The venerated filmmaker Eisenstein is comparable in talent, insight and wisdom, with the likes of Shakespeare or Beethoven; there are few - if any - directors who can be elevated to such ... See full summary »
An 'essayistic' documentary in which Greenaway's fierce criticism of today's visual illiteracy is argued by means of a forensic search of Rembrandt's Nightwatch. Greenaway explains the ... See full summary »
After his wife dies, 55-year-old businessman Philip Emmenthal, at the prompting of his playboy son Storey, populates his Geneva villa with eight and a half concubines. Three are from Kyoto, where Storey manages Pachinco palaces. Each has a distinctive personality: a nun, a child bearer, a gambler, a student of Kabuki, a horsewoman with a pet pig, a maid. Philip throws off his strait-laced and repressed attitudes, immersing himself in pleasure. After about a year, the women begin to assert their own power. Side adventures pre-figure the household's breakup, and the women depart in one way or another, one at at time. Philip's fate is in the hands of Palmira, his favorite.Written by
[All trivia items for this title are spoilers.]
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You can say with safety that nowadays women have finally acknowledged their position of not liking men. We could say now that women don't like men. They can acknowledge that they prefer the company of their own kind. I think we can also say generally that most men do not like other men. Most men prefer to like women. So women are the most liked by the most people. Men love women, women love children, and children love hamsters. A one-way slide. There is little going back the other way. Can ...
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Despite being hissed at Cannes this film is still well worth seeing. I purchased the DVD and the more I watch it the better I like it. For a start, as with all Greenaway's work since The Falls, the photography is ravishing. I don't think anyone makes films which look better.
What few have picked up on is that (as well as an attempt to pick up Fellini's 8 1/2-ball and run with it), this is almost a remake of "A Zed and Two Noughts". Both films study bizarre responses to bereavement. both films play on doubling, in this case a father and son rather than two brothers. Both films touch on bestiality (with animals called Hortense!), gynecology, sex with amputees, a menagerie (in this case of women rather than animals), prostitution, uses of light, storytelling, and the colours black and white.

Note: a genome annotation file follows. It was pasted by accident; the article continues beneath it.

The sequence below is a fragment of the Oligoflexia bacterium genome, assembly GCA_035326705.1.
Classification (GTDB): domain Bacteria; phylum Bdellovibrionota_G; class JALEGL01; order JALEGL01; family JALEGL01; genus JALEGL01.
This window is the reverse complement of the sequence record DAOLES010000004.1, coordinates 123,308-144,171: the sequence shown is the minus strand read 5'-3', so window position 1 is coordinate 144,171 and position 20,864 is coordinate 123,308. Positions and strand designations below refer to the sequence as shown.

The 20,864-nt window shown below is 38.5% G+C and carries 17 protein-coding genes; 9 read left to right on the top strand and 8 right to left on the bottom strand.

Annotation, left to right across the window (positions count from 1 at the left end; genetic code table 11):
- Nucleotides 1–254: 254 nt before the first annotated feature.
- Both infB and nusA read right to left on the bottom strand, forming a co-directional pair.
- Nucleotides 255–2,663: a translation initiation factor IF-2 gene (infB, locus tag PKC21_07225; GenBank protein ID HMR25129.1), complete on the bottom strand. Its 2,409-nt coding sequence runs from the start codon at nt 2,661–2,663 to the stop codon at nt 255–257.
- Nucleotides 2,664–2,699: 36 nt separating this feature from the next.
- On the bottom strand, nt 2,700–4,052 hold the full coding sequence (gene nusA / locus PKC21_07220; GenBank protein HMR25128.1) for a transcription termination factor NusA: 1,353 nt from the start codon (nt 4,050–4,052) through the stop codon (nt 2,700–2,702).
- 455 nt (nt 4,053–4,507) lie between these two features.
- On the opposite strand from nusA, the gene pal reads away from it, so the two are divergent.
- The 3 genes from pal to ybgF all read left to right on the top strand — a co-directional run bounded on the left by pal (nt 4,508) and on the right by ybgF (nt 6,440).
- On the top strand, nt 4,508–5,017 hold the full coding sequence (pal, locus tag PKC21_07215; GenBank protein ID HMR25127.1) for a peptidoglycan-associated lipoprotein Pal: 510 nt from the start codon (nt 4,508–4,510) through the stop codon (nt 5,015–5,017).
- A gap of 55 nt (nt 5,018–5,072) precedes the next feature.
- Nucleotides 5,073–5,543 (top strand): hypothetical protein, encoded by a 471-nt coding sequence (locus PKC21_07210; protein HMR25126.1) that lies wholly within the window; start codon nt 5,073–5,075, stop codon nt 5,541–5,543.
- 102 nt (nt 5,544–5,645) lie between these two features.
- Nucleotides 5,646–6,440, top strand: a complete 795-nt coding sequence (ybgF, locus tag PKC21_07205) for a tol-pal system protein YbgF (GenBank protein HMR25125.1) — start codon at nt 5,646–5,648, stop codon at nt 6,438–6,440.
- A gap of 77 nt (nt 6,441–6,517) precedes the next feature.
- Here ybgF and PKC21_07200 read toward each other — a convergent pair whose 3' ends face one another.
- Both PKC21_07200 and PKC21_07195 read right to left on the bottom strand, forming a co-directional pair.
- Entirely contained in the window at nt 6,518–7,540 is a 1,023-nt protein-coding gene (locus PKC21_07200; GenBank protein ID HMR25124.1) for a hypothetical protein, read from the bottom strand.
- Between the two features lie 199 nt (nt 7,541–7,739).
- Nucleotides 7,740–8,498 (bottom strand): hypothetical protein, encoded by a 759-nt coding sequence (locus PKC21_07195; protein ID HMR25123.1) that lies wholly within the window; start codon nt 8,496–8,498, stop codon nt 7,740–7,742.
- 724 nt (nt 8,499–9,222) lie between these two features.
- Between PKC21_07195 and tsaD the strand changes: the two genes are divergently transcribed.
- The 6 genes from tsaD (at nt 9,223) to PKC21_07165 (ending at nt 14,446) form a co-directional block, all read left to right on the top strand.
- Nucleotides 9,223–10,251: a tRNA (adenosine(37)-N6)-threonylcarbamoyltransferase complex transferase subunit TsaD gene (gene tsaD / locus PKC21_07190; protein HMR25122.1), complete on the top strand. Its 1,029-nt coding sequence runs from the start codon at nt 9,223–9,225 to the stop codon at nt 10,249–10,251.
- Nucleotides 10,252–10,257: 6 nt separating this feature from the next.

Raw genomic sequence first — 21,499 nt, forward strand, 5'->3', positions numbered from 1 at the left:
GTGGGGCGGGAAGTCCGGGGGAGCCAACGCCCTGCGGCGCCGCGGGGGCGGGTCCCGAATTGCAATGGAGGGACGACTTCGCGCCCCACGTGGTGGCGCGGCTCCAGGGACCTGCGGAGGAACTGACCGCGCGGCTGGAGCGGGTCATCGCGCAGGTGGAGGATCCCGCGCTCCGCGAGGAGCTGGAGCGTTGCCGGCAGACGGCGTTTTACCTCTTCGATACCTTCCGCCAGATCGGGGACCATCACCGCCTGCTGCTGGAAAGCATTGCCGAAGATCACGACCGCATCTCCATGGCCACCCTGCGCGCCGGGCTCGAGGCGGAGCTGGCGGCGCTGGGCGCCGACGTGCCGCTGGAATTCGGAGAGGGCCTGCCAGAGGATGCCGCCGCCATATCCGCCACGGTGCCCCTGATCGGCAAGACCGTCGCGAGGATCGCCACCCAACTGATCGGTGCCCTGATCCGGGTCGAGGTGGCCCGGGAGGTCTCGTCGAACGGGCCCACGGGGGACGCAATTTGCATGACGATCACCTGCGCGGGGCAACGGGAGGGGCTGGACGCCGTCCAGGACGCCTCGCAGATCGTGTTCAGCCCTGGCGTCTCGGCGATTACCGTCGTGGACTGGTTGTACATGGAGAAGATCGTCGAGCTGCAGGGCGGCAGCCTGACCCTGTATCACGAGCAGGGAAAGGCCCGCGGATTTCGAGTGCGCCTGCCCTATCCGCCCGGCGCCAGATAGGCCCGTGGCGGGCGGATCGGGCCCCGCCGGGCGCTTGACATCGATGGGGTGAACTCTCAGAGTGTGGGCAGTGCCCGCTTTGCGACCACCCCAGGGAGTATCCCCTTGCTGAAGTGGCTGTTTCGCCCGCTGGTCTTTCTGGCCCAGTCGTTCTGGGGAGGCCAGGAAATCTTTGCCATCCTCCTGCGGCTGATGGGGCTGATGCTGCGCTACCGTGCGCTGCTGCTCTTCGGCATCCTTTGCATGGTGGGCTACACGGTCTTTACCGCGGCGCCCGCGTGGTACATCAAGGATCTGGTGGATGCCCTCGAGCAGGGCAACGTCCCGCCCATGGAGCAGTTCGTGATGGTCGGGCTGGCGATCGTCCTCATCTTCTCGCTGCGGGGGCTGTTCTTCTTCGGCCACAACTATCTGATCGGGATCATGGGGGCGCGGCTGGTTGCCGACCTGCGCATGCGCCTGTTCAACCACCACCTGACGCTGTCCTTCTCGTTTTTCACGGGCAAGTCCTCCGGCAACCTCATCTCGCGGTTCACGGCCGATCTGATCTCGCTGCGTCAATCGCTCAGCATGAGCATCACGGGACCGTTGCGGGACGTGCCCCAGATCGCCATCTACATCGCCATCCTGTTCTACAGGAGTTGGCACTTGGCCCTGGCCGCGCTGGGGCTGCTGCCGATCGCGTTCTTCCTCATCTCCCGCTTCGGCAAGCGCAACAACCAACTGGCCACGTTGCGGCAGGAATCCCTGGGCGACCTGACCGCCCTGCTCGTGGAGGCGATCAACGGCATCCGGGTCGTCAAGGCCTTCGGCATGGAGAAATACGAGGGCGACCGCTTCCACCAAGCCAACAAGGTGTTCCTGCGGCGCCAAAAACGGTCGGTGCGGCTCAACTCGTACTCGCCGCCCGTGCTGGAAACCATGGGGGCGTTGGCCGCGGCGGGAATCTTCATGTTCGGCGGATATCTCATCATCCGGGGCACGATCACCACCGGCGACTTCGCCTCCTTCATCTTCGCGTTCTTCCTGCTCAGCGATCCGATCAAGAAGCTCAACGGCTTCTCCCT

Where that film referenced painting, this references performance in many guises - cinema, kabuki, cross-dressing, opera, television, prostitution, as well as painting.
Contrary to at least one other user comment, there is no sexual intercourse shown in the film, although there is a quantity of nudity. It's very odd, if perhaps unsurprising, that this film has been sold as a sexy movie. SexIST? Well, confusing an ironic depiction of men's sexual fantasies with a reduction of women to the level of fantasy is 'politically correct' laziness at best. And as with most of Greenaway's films, the women are the winners in the end.
One reason this is harder work than the earlier film is the lack of Michael Nyman's ravishing music. I'm not sure why Greenaway stopped working with Nyman; possibly he felt he was stuck in a rut - perhaps he was nettled by charges that any old footage looked like Greenaway if you played Nyman's music behind it. Either way, he's yet to arrive at a truly satisfactory alternative. Here we have "Slow Boat to China" sung a capella by the two leads, rather after the manner of Morecambe and Wise. It's quite funny, but it's not the marriage of sound and image of earlier films.
The extent to which Philip Emmenthal represents Greenaway himself is perhaps worth considering. A character makes reference to Fellini having Mastroianni make love to all the women Fellini couldn't, and asks whether all directors make films to fulfil their own sexual fantasies. Emmenthal is notably the same age as Greenaway.
He may not be sweeping the art-house scene before him these days (in fact there's not much of an art-house scene left these days), but in the end, even below-par Greenaway is better than 99% of directors can even aspire to.
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